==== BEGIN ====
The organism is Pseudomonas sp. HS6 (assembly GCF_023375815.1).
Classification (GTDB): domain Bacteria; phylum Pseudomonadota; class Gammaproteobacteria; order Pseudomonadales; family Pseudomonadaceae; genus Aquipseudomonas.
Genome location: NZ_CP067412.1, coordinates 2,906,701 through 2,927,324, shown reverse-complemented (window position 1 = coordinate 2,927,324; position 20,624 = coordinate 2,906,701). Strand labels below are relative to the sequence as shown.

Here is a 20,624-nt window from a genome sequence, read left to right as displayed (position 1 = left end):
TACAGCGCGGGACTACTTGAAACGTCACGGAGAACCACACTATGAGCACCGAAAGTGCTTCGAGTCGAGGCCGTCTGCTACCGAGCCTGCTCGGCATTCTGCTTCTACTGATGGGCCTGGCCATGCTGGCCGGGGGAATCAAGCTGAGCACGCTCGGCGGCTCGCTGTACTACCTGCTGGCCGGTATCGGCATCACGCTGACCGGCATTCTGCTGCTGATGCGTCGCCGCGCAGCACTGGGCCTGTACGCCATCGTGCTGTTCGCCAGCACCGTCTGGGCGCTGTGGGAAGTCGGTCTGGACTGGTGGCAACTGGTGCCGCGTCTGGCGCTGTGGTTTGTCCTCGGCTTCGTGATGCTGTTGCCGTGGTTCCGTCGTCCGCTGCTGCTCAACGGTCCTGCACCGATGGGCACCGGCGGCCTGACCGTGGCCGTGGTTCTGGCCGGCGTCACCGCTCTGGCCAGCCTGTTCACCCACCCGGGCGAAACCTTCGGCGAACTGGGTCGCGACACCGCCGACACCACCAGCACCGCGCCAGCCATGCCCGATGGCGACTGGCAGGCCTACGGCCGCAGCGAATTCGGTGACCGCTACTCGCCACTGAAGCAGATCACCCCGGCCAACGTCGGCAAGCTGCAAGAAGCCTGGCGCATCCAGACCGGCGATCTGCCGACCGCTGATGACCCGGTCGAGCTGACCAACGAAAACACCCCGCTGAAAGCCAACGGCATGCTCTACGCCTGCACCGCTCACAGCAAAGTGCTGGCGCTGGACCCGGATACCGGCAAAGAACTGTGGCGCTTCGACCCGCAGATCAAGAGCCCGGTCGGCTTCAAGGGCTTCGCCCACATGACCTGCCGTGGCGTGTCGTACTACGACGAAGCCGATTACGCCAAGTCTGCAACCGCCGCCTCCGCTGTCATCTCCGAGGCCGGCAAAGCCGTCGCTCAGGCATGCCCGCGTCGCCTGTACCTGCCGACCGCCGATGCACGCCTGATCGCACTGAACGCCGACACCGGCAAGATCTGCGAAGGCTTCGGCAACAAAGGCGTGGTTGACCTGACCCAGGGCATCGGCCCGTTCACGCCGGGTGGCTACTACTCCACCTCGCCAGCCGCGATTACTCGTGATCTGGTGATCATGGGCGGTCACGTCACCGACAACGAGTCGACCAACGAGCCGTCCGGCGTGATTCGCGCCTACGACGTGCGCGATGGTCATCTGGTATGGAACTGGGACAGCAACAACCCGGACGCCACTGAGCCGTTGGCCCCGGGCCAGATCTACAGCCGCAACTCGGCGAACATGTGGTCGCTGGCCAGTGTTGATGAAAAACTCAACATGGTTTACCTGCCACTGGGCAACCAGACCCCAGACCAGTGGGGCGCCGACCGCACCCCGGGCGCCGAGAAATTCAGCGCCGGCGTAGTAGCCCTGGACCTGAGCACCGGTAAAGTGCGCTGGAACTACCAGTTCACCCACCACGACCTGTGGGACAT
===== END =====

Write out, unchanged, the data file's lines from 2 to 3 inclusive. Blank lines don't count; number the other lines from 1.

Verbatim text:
Classification (GTDB): domain Bacteria; phylum Pseudomonadota; class Gammaproteobacteria; order Pseudomonadales; family Pseudomonadaceae; genus Aquipseudomonas.
Genome location: NZ_CP067412.1, coordinates 2,906,701 through 2,927,324, shown reverse-complemented (window position 1 = coordinate 2,927,324; position 20,624 = coordinate 2,906,701). Strand labels below are relative to the sequence as shown.